The asset finance department is split into three groups: shipping, aviation, and commodities and export finance. Trainees work across all three. Asset sales, structured securitisations and leasebacks are all covered here, so luckily there's three days of training to get newbies up to speed. After that, “you're straight into it; trainees get relied on more as it's a busy department, so you're expected to step up.” Sources explained that “you can ask questions, but at the same time they expect you to have a certain amount of intellectual flexibility and work with the scenarios you're given.” They reported getting “loads of good experience” in the form of overseeing CP checklists for entire deals; doing the first draft of various securities documents; and liaising directly with clients. One source even reported running a deal on their own, with support, towards the end of their seat. However, “no one will give you substantive work unless you show you can take it on and are willing.” Interviewees also praised the way “clients know us and know our names; you feel more valued.” Recent highlights here include advising Russian shipping company Sovcomflot on a $339.7 million loan facility to finance the acquisition of three 'Ice-Class' tankers; they also acted for two banks (France's Credit Agricole CIB and Japan's Sumitomo Mitsui) on a $63.8 million financing for two Boeing planes for Netherlands-headquartered leasing company AerCap.
“I would class it now as a general finance firm.”
Energy and projects is “definitely a rising department in the firm.” It is becoming even more popular with trainees who want in on the more “glamorousdeals occurring in the renewable energy space.” The department also covers oil and gas work, as well as mining and minerals projects. For clients operating in these areas the team provides help with the likes of joint ventures, project finance, commercial contracts and construction procurement. Of late lawyers here have advised Danish pension fund PKA on its £900 million investment (a 50% stake) in the Teesside Renewable Energy Plant; wind developer DONG Energy on the £660 million sale of its stake in a UK offshore wind farm; and Gibraltar-headquartered exploration outfit Wishbone Gold on its acquisition of UAE-registered company Precious Metals International. Interviewees cited classic trainee tasks such as due diligence and doc review, but also tried their hand at putting together first drafts of agreements and liaising with local counsel. As with asset finance, a big component was running CP lists: “It's a large task because there are often multiple sites in one deal, with corresponding CPs for each one.”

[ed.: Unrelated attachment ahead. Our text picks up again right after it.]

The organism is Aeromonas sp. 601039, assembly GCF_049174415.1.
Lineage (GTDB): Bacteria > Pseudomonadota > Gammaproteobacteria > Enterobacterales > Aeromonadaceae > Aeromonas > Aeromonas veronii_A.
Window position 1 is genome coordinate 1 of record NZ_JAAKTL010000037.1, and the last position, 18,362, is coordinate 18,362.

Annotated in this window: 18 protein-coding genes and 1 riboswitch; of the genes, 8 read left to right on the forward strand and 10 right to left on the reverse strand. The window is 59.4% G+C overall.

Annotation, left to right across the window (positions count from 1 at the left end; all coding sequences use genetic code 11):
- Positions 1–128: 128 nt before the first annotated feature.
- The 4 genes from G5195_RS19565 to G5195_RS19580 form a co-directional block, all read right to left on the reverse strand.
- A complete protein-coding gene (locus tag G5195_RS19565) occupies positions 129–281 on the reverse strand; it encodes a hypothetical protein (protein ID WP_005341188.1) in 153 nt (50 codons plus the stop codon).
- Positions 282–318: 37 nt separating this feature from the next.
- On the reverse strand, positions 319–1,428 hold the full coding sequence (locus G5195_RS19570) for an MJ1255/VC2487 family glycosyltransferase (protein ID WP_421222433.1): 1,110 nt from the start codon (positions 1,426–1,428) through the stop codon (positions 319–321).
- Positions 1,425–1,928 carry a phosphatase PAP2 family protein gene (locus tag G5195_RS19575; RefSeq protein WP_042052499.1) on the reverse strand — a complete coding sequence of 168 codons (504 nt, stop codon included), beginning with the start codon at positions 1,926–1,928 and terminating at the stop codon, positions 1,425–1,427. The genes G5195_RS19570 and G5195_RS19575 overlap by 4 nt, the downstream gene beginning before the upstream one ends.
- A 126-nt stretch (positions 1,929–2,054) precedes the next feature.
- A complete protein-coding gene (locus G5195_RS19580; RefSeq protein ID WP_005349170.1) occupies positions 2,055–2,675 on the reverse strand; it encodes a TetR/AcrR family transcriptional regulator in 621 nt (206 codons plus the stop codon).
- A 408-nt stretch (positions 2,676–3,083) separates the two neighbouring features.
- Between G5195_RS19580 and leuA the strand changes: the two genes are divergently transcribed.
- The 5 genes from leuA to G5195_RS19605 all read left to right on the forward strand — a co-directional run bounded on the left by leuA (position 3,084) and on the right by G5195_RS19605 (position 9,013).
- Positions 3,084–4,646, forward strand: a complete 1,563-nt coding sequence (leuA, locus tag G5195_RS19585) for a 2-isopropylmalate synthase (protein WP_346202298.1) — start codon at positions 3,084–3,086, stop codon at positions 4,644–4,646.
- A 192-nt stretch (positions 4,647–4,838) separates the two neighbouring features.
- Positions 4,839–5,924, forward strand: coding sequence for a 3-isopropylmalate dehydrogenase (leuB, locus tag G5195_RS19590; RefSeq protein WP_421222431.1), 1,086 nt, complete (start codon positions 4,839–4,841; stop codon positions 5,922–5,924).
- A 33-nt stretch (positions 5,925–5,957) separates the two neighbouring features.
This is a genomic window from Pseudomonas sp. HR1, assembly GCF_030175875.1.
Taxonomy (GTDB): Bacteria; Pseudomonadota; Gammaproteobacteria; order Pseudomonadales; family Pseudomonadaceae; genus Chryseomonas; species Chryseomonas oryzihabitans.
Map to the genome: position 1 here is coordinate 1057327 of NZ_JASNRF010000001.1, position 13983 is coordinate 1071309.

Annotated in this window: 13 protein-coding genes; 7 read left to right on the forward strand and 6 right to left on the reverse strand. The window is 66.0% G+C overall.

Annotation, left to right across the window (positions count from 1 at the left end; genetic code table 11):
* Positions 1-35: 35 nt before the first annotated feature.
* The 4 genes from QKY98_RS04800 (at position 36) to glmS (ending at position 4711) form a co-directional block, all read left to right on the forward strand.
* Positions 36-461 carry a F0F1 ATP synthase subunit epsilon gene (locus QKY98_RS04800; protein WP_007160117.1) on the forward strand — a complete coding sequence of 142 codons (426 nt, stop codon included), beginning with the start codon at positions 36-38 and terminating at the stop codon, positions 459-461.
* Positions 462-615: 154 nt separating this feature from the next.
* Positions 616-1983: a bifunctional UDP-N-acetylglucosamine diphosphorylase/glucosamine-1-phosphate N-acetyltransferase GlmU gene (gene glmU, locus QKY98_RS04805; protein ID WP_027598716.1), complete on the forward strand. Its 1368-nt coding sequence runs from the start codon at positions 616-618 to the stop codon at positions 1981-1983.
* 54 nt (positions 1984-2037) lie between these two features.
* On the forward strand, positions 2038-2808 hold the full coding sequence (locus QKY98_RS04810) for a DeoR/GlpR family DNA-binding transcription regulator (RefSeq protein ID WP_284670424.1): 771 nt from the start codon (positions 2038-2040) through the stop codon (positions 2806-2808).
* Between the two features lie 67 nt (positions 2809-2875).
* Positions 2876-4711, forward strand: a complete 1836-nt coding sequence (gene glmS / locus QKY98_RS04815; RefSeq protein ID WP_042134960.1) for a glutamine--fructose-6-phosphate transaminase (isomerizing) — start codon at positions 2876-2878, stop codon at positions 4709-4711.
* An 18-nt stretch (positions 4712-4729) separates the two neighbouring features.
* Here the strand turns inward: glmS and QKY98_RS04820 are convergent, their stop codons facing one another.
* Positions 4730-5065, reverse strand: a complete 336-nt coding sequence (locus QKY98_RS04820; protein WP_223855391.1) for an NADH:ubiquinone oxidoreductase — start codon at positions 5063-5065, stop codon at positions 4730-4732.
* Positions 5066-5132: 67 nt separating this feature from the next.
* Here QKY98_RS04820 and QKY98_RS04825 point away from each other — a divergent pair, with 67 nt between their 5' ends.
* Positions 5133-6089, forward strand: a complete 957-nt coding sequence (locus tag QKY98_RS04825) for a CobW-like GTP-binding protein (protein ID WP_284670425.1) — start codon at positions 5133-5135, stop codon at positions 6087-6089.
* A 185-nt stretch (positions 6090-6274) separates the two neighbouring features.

WFW's sector focuses are again evident in the corporate department, which oversees a lot of cross-border M&A and private equity work. There are exceptions to the rule though, and some matters relate to industries like insurance and technology: the group advised investor Aurelius and its portfolio company as they snapped up a cloud computing business from telecommunications outfit Colt; insurance intermediary Global Risk Partners also came knocking when it needed advice on on its investment programme in UK-based insurance companies. “They're quite focused on giving you proper work to do,” interviewees here reported, adding that they'd enjoyed a 70/30 split between substantive and more admin-oriented tasks. The latter involved due diligence and “secretarial stuff, which is good for aiding your understanding of how companies work.” Meatier tasks included drafting board minutes, terms of transactions and documents for IPOs. “On one matter I also got to liaise with the other side and negotiate the terms of one of the documents – it was really full on!
“...an interest in languages and the international aspect of the firm.”